Wall Art, LiterallyPosted: February 19, 2013
Last weekend my humans and I set out in search of Baton Rouge wall art–literally, murals that have been created on exterior walls. Boy did we find a lot of it. My human mommy was inspired by a news story about one of our newest BREC parks, Convention Street Park, which was dedicated late last year. The downtown park includes a 90-foot mural (technically, it is a mobile mural because it’s on canvas and attached to a wall).
The mural was painted by artists Alex Harvie and T.J. Black as part of the BR Walls Project. This section depicts a downtown neighborhood called Spanish Town, the oldest neighborhood in Baton Rouge, which is famous for its Spanish Town Mardi Gras parade and ball . . . and pink flamingos. It’s a long story. I don’t know about you, but I think I look pretty good flanked by two pink flamingos.
We stopped at two other BR Walls Project murals while we were downtown. The one above was painted by Joseph Konert on the outside of Harrington’s Cafe. It blends the grace of a swarm of butterflies and the expansive calm of the aurora borealis (you just have to trust me on that, or you can click here for a link to the BR Walls Project to see close-up photographs).
This one was painted by artists Saliha Staib and Clark Derbes on an exterior wall of a building that houses the McGlynn, Glisson & Mouton, LLP law firm. It’s called “Cinq Umbre” and consists of multi-colored quadrangles. I think it even manages to make a dull parking lot look interesting.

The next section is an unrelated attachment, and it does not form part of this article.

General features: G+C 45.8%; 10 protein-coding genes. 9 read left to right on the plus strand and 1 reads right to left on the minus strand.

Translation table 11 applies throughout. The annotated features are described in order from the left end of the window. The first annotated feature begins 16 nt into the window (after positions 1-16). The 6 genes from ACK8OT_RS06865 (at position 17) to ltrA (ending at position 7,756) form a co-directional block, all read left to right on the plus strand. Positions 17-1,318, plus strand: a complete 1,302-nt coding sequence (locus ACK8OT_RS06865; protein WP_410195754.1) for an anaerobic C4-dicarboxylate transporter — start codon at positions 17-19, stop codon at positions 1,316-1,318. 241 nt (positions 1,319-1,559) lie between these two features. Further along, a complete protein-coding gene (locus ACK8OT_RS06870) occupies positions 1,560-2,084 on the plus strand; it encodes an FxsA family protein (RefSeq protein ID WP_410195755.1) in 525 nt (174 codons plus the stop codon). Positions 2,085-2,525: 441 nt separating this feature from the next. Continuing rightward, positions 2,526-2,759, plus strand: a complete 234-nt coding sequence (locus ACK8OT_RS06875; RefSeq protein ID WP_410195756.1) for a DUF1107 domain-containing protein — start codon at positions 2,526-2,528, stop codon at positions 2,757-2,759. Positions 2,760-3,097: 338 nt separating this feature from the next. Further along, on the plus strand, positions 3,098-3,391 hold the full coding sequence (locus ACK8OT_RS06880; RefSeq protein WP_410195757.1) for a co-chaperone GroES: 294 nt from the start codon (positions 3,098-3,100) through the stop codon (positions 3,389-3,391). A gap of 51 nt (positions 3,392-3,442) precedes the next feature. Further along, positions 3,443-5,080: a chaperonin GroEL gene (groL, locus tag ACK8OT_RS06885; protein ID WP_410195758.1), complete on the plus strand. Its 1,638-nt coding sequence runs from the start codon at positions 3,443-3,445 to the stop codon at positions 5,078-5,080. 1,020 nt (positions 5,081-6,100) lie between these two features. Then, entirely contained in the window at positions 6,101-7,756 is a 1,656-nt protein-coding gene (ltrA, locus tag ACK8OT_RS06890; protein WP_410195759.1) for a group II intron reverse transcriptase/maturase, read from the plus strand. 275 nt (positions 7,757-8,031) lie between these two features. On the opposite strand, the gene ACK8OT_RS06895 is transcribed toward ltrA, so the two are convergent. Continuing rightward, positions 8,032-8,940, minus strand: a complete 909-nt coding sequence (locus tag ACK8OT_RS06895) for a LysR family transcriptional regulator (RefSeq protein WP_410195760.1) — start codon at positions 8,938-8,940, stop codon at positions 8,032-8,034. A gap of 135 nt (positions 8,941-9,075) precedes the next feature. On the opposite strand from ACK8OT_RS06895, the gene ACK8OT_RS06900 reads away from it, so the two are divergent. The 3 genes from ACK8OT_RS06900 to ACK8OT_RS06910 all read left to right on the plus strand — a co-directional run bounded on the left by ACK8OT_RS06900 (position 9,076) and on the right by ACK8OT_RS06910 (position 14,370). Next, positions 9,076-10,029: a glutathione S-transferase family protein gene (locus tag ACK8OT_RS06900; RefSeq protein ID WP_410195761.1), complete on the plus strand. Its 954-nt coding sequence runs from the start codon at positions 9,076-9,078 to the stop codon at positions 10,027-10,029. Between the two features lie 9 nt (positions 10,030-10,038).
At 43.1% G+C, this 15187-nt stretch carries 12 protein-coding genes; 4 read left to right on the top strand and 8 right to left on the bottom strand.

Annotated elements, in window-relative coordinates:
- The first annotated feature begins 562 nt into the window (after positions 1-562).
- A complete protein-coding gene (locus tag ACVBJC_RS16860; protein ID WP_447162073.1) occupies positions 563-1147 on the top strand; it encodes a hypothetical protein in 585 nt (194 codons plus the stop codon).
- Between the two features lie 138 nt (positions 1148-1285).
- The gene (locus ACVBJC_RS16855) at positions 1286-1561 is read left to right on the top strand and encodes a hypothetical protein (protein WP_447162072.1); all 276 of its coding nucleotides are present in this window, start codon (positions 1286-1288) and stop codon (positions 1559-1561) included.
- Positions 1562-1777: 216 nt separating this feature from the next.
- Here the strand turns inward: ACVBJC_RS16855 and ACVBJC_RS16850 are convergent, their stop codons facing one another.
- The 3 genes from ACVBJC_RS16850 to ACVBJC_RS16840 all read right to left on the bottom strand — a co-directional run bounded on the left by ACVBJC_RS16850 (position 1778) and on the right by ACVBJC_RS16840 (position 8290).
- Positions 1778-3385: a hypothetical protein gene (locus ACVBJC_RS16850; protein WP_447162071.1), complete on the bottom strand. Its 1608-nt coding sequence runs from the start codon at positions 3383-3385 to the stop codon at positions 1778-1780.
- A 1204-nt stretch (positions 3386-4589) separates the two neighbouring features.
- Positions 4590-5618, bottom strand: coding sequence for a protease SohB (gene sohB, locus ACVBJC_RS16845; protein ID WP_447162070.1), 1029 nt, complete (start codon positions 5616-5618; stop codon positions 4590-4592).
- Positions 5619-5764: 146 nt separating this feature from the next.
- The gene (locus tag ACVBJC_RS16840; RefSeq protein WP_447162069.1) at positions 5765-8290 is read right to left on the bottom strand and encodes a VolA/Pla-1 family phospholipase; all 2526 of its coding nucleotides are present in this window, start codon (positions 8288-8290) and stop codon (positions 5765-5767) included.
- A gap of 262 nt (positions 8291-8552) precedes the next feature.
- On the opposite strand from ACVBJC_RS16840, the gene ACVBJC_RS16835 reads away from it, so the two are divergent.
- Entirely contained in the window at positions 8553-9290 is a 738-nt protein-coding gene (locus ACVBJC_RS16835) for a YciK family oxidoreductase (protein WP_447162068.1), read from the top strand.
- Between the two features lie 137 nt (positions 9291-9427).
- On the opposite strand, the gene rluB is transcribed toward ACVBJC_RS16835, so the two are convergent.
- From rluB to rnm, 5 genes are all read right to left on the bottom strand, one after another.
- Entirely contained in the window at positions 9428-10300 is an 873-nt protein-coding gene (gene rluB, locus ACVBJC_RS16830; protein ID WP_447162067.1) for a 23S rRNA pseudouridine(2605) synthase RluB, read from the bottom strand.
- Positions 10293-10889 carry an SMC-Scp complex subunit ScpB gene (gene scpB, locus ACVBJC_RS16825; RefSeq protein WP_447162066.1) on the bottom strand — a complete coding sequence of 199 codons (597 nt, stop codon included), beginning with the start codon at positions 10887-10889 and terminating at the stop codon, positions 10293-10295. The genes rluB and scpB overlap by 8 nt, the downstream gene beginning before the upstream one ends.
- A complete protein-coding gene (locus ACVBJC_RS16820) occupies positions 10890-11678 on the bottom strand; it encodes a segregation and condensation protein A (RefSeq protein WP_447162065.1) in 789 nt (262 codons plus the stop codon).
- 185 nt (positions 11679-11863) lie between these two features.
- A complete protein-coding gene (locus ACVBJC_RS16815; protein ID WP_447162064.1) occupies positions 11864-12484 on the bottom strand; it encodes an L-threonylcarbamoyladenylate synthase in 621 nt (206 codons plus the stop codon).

Our next stop was in Old South Baton Rouge, just outside of the downtown area. This mural is on an exterior wall of the old Habitat Imports building about a block off of a fairly main street in my hometown. My mommy and I pass it every other week on our way to the LSU School of Veterinary Medicine, where I do physical therapy for my hip and elbow dysplasia. We’ve admired this very large mural from afar, but we were completely blown away when we saw it up close. This was the first mural completed by the Museum of Public Art. I absolutely insist (as only a Golden Retriever can) that you click here so that you can se the entire mural.
This mural is called “Tribute to the Old School New York Graffiti Artists” and it’s another collaboration. New York City graffiti writers James Top, King Bee, and Part One tagged the top of the wall, which depicts the side of a subway train. Dr. Kevin Harris, who created the Museum of Public Art, painted the bottom portion, which depicts the train trestles and graffiti on the walls of the station. It really is an amazing work of art that is accessible to thousand and thousands of people every day, day after day.
As we continued to travel away from downtown Baton Rouge, we passed through an area known as Mid City. Mid City has its own share of wall art. The photo above is of a section of a mural painted on the side of a vacant building. It was so realistic, I thought I could smell the cheese in the little shop behind me.
The mural above is on the side of the Jambalaya Shoppe. Do you feel like you’re in the South Louisiana swamp? I wonder if those ‘gators are having any luck with those fishing poles.
These last two murals are on either side of the building that houses Denicola’s Furniture & Upholstery.
I am so glad that my mommy decided that my human daddy and I should join her in a quest to find wall art throughout Baton Rouge. I have no doubt that we have only touched the surface of our city’s public art offerings . . . and that you and I will be seeing more in the future.